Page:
The legacy of Dr. Hutcheson’s tenure at Virginia Tech is still visible today – from the continuing work of the Virginia Cooperative Extension to the numerous offices he created still operating. And of course, you can visit Hutcheson Hall on the Blacksburg Campus, dedicated to John R. and T. B. Hutcheson in 1956.

Look for the completed finding aid in the next week for the John R. Hutcheson Family Papers, Ms2015-001. In the meantime, you can find out more about Dr. Jack in the John Redd Hutcheson Papers, RG 2/9 and Edgemont Farm Papers, Ms2003-022, documenting the administration of the Hutcheson family farm.

LGBTQ History at Virginia Tech Part 1: The Struggle for Recognition

Going off to college is when many students discover who they really are for the first time, and for some this can be a very scary thing. This is especially true if the real you is someone that your university and society at large refuses to recognize or accept. This was the reality for members of the Lesbian, Gay, Bisexual, Transgendered and Queer communities at Virginia Tech for many years, and it continues to be in many places around the world even today. From an archival and historical perspective, this presents a big challenge. If a group is marginalized and denied acceptance, then they won’t show up in the mainstream. If they’re forced to live in secret, their history won’t be in the written record, at least not accurately. So basically, how do you document the undocumented?

One option is to record the histories that were never written down, but still remembered by those who lived them with oral histories. This was the inspiration for the Virginia Tech LGBTQ Oral History Project, which had its beginnings in 2013 in the Ex Lapide Society, a Virginia Tech LGBTQ alumni group. Since then, Special Collections and members of various organizations and departments around campus have gotten involved, including graduate and undergraduate-level oral history classes, in which students conducted a series of oral history interviews in Fall 2014. Those interviews will be online in the coming months as part of an interactive exhibit, and the project will undoubtedly grow beyond oral histories to include many other collections, materials and exhibits documenting the history of the LGBTQ communities at Virginia Tech.

Constitution for the Gay Alliance of Virginia Tech, the first openly-gay student organization.

As an early part of this project, I started digging around in some of our university archives collections from the late 1960s and early 1970s, looking for some of the earliest documentation we have of the LGBTQ community at Virginia Tech. This documentation involves the Gay Alliance, the first openly gay student group on campus, and their struggles with university administration to be recognized as an official Virginia Tech student organization. In the records of Vice President William McKeefery, I found a file with documentation regarding the decision to accept or reject the Gay Alliance as an official student group. Included was a copy of the group’s constitution, a report on homosexuality from the Department of Health, a memorandum to President T. Marshall Hahn regarding the commission’s decision, and correspondence between Gay Alliance President Robert Frye and Virginia Tech Vice President William McKeefery. In the Office of Academic Affairs Records 1961-1977, I found a letter from the Dean for Student Programs to the Vice President for Student Affairs, discussing the Student Constitutional Affairs Board’s vote to recognize the Gay Alliance as an official student organization on May 12, 1971. Although the board had voted four to one to approve the Gay Alliance, there was a major point of contention over the fact that the organization’s purpose and objectives were in violation of Virginia state law (Virginia’s laws against same-sex sexual relations were not officially repealed until 2014).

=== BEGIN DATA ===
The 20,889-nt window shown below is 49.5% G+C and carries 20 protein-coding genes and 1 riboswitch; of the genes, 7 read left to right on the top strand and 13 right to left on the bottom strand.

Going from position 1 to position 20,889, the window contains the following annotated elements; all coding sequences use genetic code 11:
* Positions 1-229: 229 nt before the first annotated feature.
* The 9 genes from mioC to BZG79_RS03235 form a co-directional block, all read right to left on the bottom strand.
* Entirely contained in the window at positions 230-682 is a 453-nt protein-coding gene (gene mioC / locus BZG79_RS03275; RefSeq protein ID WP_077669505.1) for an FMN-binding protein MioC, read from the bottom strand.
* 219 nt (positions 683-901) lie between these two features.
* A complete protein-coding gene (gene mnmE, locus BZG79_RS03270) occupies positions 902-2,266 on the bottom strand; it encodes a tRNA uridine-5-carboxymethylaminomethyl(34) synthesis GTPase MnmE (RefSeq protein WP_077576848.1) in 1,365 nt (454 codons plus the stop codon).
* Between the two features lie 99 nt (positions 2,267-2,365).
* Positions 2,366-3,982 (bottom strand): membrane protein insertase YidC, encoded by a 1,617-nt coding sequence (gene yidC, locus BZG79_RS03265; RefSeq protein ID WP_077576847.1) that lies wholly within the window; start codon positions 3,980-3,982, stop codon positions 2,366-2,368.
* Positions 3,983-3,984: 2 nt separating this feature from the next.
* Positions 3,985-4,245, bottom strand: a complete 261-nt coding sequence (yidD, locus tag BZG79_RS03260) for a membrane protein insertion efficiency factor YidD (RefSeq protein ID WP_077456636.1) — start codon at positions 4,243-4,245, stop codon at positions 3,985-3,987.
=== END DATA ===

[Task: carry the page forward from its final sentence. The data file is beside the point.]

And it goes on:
A statement written by Executive Assistant to the President and General Council Walter H. Ryland to University President Dr. T. Marshall Hahn, Jr. regarding the Gay Student Alliance.

Ultimately, the decision was appealed and struck down by the Commission on Student Affairs. But the struggle continued. In the papers of Alfred H. Krebs, Vice President for Special Projects, I found a written statement from May 5, 1976, on the rationale for rejecting the approval of the Gay Student Alliance as an official Virginia Tech student group.